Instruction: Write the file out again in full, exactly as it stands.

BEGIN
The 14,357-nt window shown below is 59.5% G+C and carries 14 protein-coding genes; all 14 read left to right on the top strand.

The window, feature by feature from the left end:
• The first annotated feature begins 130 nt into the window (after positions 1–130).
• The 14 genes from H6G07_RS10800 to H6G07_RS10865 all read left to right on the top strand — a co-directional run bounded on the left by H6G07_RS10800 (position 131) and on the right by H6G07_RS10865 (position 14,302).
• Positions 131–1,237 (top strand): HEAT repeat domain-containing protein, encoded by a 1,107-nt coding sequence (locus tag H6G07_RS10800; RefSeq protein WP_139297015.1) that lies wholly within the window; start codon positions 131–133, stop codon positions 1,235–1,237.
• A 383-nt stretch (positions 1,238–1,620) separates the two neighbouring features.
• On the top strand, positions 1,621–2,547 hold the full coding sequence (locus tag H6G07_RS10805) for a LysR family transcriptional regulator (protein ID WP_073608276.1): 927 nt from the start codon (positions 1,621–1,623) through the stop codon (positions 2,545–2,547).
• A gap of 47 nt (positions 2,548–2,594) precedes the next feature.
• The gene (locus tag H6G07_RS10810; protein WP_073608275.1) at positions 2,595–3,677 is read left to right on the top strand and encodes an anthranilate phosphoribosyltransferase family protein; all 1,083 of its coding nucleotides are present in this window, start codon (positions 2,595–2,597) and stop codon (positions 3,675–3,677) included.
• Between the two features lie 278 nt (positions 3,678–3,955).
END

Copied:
The 14,357-nt window shown below is 59.5% G+C and carries 14 protein-coding genes; all 14 read left to right on the top strand.

The window, feature by feature from the left end:
• The first annotated feature begins 130 nt into the window (after positions 1–130).
• The 14 genes from H6G07_RS10800 to H6G07_RS10865 all read left to right on the top strand — a co-directional run bounded on the left by H6G07_RS10800 (position 131) and on the right by H6G07_RS10865 (position 14,302).
• Positions 131–1,237 (top strand): HEAT repeat domain-containing protein, encoded by a 1,107-nt coding sequence (locus tag H6G07_RS10800; RefSeq protein WP_139297015.1) that lies wholly within the window; start codon positions 131–133, stop codon positions 1,235–1,237.
• A 383-nt stretch (positions 1,238–1,620) separates the two neighbouring features.
• On the top strand, positions 1,621–2,547 hold the full coding sequence (locus tag H6G07_RS10805) for a LysR family transcriptional regulator (protein ID WP_073608276.1): 927 nt from the start codon (positions 1,621–1,623) through the stop codon (positions 2,545–2,547).
• A gap of 47 nt (positions 2,548–2,594) precedes the next feature.
• The gene (locus tag H6G07_RS10810; protein WP_073608275.1) at positions 2,595–3,677 is read left to right on the top strand and encodes an anthranilate phosphoribosyltransferase family protein; all 1,083 of its coding nucleotides are present in this window, start codon (positions 2,595–2,597) and stop codon (positions 3,675–3,677) included.
• Between the two features lie 278 nt (positions 3,678–3,955).